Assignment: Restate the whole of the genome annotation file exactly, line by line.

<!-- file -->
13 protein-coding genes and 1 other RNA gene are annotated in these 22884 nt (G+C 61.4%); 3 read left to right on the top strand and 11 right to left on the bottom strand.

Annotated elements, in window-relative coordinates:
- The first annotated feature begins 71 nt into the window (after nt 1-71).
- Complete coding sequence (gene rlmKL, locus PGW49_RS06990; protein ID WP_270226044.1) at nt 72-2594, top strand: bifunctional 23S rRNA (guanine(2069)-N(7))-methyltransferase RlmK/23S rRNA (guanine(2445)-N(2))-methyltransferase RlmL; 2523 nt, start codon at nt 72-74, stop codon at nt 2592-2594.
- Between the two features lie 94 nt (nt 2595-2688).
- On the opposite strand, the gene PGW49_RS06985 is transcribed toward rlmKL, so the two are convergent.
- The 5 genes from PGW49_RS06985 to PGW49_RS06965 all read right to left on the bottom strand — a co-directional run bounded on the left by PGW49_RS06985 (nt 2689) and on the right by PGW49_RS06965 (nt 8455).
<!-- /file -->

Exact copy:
13 protein-coding genes and 1 other RNA gene are annotated in these 22884 nt (G+C 61.4%); 3 read left to right on the top strand and 11 right to left on the bottom strand.

Annotated elements, in window-relative coordinates:
- The first annotated feature begins 71 nt into the window (after nt 1-71).
- Complete coding sequence (gene rlmKL, locus PGW49_RS06990; protein ID WP_270226044.1) at nt 72-2594, top strand: bifunctional 23S rRNA (guanine(2069)-N(7))-methyltransferase RlmK/23S rRNA (guanine(2445)-N(2))-methyltransferase RlmL; 2523 nt, start codon at nt 72-74, stop codon at nt 2592-2594.
- Between the two features lie 94 nt (nt 2595-2688).
- On the opposite strand, the gene PGW49_RS06985 is transcribed toward rlmKL, so the two are convergent.
- The 5 genes from PGW49_RS06985 to PGW49_RS06965 all read right to left on the bottom strand — a co-directional run bounded on the left by PGW49_RS06985 (nt 2689) and on the right by PGW49_RS06965 (nt 8455).